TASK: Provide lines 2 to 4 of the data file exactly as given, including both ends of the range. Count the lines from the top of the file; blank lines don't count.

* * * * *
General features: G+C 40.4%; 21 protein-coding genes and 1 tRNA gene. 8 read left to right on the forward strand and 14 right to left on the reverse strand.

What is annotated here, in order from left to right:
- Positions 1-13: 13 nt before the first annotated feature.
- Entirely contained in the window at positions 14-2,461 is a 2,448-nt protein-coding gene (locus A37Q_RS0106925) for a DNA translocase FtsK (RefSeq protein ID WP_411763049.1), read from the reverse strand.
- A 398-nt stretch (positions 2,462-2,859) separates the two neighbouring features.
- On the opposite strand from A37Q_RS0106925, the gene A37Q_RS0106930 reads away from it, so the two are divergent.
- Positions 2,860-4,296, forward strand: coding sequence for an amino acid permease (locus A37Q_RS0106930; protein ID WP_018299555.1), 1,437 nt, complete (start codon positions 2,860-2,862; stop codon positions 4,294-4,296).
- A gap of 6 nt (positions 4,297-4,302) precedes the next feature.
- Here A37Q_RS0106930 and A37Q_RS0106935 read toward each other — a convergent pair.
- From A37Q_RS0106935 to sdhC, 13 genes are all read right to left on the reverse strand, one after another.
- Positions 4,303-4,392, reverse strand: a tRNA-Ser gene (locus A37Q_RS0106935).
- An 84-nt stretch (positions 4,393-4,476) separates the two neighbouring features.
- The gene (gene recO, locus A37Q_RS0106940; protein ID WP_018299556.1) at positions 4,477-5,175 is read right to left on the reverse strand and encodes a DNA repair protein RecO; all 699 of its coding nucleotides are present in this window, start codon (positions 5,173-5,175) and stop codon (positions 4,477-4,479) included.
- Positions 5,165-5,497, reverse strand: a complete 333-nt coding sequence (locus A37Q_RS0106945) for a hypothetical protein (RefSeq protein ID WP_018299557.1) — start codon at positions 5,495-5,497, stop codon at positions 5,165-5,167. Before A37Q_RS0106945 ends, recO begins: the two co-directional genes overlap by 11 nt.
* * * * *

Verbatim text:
What is annotated here, in order from left to right:
- Positions 1-13: 13 nt before the first annotated feature.
- Entirely contained in the window at positions 14-2,461 is a 2,448-nt protein-coding gene (locus A37Q_RS0106925) for a DNA translocase FtsK (RefSeq protein ID WP_411763049.1), read from the reverse strand.